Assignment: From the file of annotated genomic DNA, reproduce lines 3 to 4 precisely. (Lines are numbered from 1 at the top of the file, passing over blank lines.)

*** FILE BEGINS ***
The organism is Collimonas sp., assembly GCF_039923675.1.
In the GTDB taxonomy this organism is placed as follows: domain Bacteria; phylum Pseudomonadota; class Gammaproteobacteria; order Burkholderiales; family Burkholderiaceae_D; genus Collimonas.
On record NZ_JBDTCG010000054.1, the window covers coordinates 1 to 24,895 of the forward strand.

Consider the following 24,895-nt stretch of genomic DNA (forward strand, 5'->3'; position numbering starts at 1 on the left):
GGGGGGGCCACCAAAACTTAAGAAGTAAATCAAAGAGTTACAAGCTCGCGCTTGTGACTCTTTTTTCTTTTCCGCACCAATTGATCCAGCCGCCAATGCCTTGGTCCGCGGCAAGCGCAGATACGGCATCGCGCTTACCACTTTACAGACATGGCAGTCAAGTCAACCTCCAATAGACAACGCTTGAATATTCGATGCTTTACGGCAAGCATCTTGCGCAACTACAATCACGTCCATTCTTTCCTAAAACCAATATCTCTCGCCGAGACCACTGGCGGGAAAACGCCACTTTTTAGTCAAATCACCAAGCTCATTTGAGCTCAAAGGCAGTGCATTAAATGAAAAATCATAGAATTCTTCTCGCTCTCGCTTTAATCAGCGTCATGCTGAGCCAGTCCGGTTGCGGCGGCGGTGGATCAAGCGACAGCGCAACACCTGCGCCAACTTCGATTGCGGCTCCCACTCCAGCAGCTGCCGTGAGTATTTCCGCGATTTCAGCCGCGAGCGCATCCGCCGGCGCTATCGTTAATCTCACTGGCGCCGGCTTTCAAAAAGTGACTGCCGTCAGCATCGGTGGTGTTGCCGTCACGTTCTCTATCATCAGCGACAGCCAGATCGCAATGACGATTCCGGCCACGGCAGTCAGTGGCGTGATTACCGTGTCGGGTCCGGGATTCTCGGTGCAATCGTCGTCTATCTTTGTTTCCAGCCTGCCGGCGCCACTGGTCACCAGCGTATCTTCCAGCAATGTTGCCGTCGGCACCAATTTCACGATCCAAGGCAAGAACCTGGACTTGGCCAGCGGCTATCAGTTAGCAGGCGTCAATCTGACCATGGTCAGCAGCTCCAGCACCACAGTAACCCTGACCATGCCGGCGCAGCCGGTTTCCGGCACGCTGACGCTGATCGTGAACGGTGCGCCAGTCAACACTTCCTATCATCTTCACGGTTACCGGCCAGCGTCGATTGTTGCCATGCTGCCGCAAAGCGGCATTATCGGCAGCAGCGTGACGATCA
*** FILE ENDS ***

On record NZ_JBDTCG010000054.1, the window covers coordinates 1 to 24,895 of the forward strand.

Consider the following 24,895-nt stretch of genomic DNA (forward strand, 5'->3'; position numbering starts at 1 on the left):